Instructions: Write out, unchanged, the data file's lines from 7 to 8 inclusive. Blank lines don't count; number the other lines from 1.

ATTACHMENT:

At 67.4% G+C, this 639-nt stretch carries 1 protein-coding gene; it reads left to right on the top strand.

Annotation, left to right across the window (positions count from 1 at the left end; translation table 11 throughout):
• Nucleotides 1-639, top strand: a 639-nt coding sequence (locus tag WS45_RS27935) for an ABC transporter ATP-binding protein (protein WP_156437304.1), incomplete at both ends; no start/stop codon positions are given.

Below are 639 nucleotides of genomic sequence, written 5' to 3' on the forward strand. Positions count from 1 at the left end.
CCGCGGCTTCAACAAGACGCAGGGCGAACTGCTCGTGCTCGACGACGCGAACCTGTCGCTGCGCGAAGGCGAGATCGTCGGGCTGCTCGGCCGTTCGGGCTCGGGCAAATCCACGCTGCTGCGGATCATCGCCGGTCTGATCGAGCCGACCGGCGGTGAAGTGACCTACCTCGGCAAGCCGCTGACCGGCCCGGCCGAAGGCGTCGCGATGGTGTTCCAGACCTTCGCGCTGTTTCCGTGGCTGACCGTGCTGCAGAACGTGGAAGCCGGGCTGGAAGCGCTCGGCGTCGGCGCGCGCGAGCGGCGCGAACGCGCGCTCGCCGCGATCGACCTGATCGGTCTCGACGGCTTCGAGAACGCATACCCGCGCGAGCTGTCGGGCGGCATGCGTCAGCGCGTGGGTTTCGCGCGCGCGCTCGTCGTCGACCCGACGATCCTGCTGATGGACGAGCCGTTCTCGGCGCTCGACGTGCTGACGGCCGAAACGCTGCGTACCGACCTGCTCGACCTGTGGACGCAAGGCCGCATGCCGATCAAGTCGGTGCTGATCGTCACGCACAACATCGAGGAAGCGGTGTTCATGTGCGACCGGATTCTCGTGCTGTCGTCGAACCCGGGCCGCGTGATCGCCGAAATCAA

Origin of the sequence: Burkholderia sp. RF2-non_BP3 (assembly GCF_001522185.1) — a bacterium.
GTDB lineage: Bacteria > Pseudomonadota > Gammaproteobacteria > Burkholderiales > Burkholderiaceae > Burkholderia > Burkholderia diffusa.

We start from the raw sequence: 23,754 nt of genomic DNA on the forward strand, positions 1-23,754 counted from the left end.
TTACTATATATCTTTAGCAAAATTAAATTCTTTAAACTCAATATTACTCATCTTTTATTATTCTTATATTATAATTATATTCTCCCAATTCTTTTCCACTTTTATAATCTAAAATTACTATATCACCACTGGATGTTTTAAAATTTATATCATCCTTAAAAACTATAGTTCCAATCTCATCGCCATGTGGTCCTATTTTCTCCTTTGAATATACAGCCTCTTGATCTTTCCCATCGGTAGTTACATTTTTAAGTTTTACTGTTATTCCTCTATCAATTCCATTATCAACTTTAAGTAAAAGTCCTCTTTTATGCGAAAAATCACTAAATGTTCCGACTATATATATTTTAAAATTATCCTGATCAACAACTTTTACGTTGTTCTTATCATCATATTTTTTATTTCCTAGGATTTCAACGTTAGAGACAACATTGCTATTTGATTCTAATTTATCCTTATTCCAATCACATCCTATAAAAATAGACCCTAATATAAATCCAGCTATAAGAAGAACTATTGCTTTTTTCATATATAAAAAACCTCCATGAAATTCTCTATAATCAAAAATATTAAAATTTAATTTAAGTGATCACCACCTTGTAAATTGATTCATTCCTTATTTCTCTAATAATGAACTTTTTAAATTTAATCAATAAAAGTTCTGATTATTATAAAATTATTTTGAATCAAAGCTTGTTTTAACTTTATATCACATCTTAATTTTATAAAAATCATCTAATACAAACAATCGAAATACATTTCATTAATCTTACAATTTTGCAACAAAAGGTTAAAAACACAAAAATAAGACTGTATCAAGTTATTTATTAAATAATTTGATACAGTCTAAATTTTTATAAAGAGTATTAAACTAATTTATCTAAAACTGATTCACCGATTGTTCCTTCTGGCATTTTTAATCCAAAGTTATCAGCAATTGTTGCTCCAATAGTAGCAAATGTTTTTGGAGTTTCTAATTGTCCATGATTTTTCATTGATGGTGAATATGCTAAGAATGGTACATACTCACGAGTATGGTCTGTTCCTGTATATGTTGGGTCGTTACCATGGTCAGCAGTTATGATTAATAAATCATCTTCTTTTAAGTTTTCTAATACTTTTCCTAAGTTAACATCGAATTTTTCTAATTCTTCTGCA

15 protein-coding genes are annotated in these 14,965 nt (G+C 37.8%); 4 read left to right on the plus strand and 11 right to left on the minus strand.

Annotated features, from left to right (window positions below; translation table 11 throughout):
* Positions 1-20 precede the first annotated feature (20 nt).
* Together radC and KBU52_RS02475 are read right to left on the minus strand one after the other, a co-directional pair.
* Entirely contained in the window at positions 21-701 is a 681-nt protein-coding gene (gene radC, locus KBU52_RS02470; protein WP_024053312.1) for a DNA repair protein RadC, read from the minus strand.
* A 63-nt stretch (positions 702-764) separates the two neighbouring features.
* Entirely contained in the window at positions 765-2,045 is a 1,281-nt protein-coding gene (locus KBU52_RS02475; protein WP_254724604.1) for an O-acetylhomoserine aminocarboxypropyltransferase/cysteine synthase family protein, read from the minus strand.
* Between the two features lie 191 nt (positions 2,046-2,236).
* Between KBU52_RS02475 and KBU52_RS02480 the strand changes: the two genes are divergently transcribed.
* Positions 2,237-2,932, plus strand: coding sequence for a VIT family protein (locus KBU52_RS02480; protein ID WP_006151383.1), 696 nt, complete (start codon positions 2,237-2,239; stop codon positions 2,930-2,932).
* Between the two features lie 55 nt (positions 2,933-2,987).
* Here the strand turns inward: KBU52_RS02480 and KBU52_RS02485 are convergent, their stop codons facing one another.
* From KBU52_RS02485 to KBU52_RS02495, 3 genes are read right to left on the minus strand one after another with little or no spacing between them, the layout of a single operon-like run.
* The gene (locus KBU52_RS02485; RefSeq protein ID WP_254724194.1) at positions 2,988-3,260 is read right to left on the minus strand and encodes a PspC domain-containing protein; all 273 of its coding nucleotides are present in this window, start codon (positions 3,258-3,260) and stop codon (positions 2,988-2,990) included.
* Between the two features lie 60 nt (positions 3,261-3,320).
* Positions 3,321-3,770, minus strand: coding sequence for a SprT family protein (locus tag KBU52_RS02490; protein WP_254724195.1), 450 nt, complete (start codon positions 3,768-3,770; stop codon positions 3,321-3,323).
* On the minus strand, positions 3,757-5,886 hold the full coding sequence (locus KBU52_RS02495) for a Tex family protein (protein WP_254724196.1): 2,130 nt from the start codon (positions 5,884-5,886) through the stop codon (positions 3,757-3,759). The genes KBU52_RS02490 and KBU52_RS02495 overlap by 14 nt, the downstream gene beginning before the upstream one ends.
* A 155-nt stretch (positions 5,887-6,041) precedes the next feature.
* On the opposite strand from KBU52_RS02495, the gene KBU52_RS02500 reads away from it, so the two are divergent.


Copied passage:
GTDB lineage: Bacteria > Pseudomonadota > Gammaproteobacteria > Burkholderiales > Burkholderiaceae > Burkholderia > Burkholderia diffusa.

We start from the raw sequence: 23,754 nt of genomic DNA on the forward strand, positions 1-23,754 counted from the left end.